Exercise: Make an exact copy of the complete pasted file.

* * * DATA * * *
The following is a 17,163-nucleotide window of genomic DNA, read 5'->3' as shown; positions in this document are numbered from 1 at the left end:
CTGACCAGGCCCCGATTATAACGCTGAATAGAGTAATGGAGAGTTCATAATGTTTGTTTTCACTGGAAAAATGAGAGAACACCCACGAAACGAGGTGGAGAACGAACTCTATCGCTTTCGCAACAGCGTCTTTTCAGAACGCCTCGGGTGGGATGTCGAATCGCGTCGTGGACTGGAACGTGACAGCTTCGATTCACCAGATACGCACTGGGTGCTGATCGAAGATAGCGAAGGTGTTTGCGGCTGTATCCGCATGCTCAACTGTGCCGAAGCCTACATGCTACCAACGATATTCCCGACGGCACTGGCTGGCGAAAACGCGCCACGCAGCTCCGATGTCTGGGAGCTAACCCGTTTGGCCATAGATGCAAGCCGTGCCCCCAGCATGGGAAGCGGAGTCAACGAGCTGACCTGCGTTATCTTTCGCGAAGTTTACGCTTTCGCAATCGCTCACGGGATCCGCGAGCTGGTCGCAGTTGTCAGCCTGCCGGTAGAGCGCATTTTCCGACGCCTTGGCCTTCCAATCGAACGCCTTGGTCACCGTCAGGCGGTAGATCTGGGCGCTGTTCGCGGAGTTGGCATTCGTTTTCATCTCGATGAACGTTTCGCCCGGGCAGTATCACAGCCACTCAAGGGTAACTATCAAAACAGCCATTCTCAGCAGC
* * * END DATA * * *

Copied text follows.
The following is a 17,163-nucleotide window of genomic DNA, read 5'->3' as shown; positions in this document are numbered from 1 at the left end:
CTGACCAGGCCCCGATTATAACGCTGAATAGAGTAATGGAGAGTTCATAATGTTTGTTTTCACTGGAAAAATGAGAGAACACCCACGAAACGAGGTGGAGAACGAACTCTATCGCTTTCGCAACAGCGTCTTTTCAGAACGCCTCGGGTGGGATGTCGAATCGCGTCGTGGACTGGAACGTGACAGCTTCGATTCACCAGATACGCACTGGGTGCTGATCGAAGATAGCGAAGGTGTTTGCGGCTGTATCCGCATGCTCAACTGTGCCGAAGCCTACATGCTACCAACGATATTCCCGACGGCACTGGCTGGCGAAAACGCGCCACGCAGCTCCGATGTCTGGGAGCTAACCCGTTTGGCCATAGATGCAAGCCGTGCCCCCAGCATGGGAAGCGGAGTCAACGAGCTGACCTGCGTTATCTTTCGCGAAGTTTACGCTTTCGCAATCGCTCACGGGATCCGCGAGCTGGTCGCAGTTGTCAGCCTGCCGGTAGAGCGCATTTTCCGACGCCTTGGCCTTCCAATCGAACGCCTTGGTCACCGTCAGGCGGTAGATCTGGGCGCTGTTCGCGGAGTTGGCATTCGTTTTCATCTCGATGAACGTTTCGCCCGGGCAGTATCACAGCCACTCAAGGGTAACTATCAAAACAGCCATTCTCAGCAGC